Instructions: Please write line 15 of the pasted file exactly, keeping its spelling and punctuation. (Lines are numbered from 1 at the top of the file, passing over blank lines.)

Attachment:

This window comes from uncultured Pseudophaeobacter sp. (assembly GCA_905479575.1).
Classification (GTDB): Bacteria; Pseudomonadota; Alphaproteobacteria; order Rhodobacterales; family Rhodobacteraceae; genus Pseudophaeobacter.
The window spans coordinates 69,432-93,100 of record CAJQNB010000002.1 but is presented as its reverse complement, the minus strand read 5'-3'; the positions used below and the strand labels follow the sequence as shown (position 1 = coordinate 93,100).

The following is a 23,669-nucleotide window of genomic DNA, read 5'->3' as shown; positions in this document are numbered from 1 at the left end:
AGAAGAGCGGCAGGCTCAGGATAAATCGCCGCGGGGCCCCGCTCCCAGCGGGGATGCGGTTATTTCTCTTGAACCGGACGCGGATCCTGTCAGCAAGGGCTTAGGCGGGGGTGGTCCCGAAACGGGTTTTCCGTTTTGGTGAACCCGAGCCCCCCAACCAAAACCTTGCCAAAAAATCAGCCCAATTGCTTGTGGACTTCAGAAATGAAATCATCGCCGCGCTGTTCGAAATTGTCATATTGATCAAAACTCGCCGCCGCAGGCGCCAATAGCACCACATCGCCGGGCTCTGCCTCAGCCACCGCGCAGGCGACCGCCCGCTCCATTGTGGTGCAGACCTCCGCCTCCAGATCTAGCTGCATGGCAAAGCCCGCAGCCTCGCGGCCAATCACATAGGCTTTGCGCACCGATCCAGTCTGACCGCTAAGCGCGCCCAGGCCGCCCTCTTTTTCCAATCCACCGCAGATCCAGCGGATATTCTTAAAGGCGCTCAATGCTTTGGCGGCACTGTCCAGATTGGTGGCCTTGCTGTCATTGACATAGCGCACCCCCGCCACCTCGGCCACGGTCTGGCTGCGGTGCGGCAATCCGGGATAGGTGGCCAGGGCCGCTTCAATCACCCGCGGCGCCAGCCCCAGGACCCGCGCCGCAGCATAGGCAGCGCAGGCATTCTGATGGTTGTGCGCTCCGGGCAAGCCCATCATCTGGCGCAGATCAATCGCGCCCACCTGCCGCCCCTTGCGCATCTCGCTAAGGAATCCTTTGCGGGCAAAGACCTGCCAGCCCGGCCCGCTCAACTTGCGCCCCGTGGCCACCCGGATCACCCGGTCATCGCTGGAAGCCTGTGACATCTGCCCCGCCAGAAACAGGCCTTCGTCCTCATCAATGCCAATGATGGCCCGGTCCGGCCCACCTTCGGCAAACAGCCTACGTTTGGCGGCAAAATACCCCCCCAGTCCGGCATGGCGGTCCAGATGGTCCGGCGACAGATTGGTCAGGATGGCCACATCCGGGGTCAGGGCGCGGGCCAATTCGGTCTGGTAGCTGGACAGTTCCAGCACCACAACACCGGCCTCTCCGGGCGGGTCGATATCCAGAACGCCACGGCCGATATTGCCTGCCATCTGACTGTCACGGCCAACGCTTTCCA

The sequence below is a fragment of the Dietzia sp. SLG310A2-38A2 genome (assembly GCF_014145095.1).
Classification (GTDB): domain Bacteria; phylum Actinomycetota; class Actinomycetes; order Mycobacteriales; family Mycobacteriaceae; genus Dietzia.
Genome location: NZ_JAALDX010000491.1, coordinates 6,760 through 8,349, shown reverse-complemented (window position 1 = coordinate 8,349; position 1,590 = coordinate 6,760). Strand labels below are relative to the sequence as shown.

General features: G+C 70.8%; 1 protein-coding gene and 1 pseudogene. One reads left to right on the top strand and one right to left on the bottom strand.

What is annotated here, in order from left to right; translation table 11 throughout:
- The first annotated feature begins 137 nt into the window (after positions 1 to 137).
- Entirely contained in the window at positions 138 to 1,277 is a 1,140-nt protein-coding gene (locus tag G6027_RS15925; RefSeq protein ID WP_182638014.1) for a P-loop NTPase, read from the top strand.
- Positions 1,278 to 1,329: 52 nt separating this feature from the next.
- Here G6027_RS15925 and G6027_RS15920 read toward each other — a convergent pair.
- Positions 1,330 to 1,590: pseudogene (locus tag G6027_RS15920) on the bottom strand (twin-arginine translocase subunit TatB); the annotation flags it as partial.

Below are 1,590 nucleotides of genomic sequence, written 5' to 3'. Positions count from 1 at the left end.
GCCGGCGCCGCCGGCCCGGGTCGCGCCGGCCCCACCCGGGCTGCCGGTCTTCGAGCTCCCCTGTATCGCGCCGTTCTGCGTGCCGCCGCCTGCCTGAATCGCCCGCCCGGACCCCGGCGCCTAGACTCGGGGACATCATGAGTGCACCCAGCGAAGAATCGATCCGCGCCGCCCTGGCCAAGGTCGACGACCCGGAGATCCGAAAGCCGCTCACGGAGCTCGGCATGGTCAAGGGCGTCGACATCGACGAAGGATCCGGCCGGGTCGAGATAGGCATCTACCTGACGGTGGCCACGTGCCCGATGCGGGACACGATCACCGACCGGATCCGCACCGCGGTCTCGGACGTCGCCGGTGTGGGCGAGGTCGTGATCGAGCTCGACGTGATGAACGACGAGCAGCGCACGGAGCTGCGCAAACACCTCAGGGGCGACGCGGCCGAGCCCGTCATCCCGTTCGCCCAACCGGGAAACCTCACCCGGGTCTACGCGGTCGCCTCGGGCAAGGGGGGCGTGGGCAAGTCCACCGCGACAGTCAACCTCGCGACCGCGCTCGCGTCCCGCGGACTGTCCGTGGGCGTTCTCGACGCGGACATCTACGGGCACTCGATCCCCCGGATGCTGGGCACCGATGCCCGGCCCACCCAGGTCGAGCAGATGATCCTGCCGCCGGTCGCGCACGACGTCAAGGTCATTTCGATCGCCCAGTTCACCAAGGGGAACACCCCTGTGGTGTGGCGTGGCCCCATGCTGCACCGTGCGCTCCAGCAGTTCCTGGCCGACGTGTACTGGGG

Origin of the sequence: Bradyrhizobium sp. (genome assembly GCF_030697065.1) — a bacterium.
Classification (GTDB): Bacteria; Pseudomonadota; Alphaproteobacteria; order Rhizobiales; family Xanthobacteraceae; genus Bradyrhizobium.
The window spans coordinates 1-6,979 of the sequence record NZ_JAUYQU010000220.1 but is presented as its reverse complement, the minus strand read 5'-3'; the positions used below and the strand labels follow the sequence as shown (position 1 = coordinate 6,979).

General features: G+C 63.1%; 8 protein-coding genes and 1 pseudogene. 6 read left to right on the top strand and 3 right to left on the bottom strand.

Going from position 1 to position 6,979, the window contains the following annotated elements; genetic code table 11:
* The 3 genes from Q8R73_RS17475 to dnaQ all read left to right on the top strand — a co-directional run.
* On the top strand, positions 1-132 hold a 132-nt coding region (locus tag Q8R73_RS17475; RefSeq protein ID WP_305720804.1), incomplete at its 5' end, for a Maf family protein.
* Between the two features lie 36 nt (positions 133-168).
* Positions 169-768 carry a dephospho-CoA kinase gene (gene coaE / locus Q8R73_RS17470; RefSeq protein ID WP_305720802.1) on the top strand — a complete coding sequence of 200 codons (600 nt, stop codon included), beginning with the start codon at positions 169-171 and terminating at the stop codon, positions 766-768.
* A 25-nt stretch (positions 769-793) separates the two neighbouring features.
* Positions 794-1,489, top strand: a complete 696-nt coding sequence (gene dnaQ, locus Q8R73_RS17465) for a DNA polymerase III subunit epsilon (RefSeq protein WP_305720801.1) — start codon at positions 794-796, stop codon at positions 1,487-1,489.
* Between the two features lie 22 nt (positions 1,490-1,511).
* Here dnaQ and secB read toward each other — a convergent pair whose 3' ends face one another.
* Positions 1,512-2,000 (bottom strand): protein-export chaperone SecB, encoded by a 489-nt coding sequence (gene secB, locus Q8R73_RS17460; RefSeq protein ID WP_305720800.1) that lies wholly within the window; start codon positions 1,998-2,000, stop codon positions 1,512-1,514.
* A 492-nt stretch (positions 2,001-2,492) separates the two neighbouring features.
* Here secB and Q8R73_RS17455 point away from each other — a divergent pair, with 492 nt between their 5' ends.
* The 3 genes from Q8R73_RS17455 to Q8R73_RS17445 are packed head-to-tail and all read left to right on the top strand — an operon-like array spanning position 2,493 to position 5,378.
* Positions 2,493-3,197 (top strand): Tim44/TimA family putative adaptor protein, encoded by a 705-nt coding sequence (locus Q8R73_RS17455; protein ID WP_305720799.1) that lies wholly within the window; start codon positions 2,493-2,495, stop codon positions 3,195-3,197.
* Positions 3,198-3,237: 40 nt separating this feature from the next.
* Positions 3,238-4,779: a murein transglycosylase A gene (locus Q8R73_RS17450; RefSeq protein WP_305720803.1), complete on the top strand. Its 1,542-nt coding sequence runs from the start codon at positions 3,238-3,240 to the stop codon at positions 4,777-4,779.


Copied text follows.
- Positions 1,330 to 1,590: pseudogene (locus tag G6027_RS15920) on the bottom strand (twin-arginine translocase subunit TatB); the annotation flags it as partial.